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Table 5 The effect of different types of E-Verify laws on population size

From: Do state work eligibility verification laws reduce unauthorized immigration?

  Likely unauthorized immigrants Less-educated US natives
Law covers All Not recent Recent New Whites Blacks Hispanics
Government employees −0.031* (0.018) −0.013 (0.019) −0.036 (0.041) −0.105 (0.154) 0.001 (0.009) −0.011 (0.014) −0.002 (0.027)
Government contractors 0.035 (0.024) 0.045* (0.027) 0.020 (0.048) 0.018 (0.133) 0.013 (0.010) 0.027* (0.014) −0.028 (0.030)
All workers −0.069** (0.029) −0.020 (0.032) −0.273*** (0.081) −0.516** (0.252) −0.011 (0.012) −0.004 (0.022) 0.015 (0.069)
N 510 510 510 510 510 510 510
  1. *p < 0.1; **p < 0.05; ***p < 0.01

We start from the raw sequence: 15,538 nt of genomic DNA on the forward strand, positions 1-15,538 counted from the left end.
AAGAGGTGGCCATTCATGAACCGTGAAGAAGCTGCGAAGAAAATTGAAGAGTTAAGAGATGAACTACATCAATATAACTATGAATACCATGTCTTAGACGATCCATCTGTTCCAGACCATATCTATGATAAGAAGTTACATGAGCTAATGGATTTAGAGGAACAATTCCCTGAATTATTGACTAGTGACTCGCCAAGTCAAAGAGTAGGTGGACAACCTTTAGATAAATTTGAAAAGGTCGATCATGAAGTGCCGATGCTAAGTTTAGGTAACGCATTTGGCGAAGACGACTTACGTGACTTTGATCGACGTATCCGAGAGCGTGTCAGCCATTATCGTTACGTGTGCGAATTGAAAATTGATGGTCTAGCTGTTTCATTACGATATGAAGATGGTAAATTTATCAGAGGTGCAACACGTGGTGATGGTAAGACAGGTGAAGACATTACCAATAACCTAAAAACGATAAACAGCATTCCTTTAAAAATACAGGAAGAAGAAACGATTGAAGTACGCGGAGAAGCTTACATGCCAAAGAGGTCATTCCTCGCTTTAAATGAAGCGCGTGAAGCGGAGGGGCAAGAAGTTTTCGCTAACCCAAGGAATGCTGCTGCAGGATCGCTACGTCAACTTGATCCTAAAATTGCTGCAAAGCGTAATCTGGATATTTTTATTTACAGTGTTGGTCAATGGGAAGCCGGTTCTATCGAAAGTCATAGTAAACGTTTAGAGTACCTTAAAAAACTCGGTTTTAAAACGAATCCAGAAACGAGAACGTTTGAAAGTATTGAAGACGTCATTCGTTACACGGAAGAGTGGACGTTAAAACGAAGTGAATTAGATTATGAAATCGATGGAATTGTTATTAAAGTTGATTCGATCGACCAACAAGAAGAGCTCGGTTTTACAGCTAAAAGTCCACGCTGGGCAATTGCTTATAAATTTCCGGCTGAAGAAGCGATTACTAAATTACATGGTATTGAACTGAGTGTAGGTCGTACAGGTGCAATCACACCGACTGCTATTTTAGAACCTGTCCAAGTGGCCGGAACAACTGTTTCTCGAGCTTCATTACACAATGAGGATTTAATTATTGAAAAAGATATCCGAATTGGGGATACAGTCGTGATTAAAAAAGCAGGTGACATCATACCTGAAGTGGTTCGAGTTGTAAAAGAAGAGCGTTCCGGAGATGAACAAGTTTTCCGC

2. Note: Shown are estimated coefficients on a variable measuring the fraction of the year that an E-Verify law covering government employees, government contractors, or all workers was in effect in a state. The dependent variable is logged. Each column is from a separate OLS regression. The regressions include the log of state real GDP per capita, the unemployment rate, housing permits, housing starts, and the log of real state government expenditures per capita (all lagged 1 year); state and year fixed effects; and state-specific linear time trends. Observations are weighted using the sum of the person weights in the population group. Standard errors are robust and clustered on state